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EPA fines Premier Performance

EPA fines Premier Performance for emissions violations

On March 10, 2021 the EPA announced a settlement with JB Automotive. JB Automotive is one of three additional firms that are part of a settlement involving Premier Performance of Rexburg, Idaho. Premier Performance has agreed to pay a $3 million penalty under the Clean Air Act (CAA) for illegally selling emissions-control “defeat devices” to businesses and individuals throughout the U.S.

EPA alleges that in a two year period, Premier Performance and three of its related companies – JB Automotive in Iowa, RallySportDirect in Utah, and Stage 3 Motorsports in Arizona – manufactured or sold at least 64,299 parts or components that bypass, defeat, or render inoperative the manufacturers’ technology and design necessary to reduce vehicle emissions to meet state and federal CAA standards.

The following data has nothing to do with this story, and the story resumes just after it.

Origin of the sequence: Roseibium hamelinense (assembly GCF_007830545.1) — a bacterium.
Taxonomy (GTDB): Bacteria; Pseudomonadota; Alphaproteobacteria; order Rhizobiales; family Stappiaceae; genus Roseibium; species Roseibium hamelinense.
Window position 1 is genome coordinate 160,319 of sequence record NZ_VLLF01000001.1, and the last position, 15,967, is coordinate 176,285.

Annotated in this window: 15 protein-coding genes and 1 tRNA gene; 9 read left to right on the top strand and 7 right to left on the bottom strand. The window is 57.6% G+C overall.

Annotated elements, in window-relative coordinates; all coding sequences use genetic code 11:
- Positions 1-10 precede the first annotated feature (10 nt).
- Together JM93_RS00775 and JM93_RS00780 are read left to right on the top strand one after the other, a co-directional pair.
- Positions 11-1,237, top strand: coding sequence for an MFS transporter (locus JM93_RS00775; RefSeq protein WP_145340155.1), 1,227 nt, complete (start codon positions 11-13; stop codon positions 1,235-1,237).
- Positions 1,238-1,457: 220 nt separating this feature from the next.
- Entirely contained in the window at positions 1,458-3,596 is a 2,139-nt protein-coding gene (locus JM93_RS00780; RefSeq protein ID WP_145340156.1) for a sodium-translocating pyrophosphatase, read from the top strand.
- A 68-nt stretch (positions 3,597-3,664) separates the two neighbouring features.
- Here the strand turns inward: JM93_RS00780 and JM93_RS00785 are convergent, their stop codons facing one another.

By defeating the emissions control on a single truck, the increase in nitrogen oxides (NOx) is the equivalent of the output of 300 trucks. By stopping Premier Performance, EPA estimates their action will prevent the release of approximately 3.5 million pounds of air pollution per year.

The settlement requires Premier Performance to stop manufacturing and selling all products that violate the CAA. Premier Performance has advised EPA that they have implemented work practice standards and procedural safeguards to prevent the future sale of defeat devices.

EPA fines and the RPM Act

SEMA, the performance industry association represents the manufacturers of these performance delete/defeat devices. They claim that the EPA enforcement actions interfere with owner’s rights to race their vehicles.

However, in the vast majority of instances, these vehicles are not involved solely in competitive motorsports which is the ONLY exception allowed in the Clean Air Act. These emissions delete defeat and ECM tunes are being performed on street vehicles solely to increase power and get around emissions systems.

The RPM Act currently before Congress is an attempt to keep these devices in the market by claiming they’re used by owners to race. So far, all the EPA’s enforcement actions have shown that these devices are not used for competitive motorsports activities that would fall within that exemption.

Posted on by Rick Muscoplat

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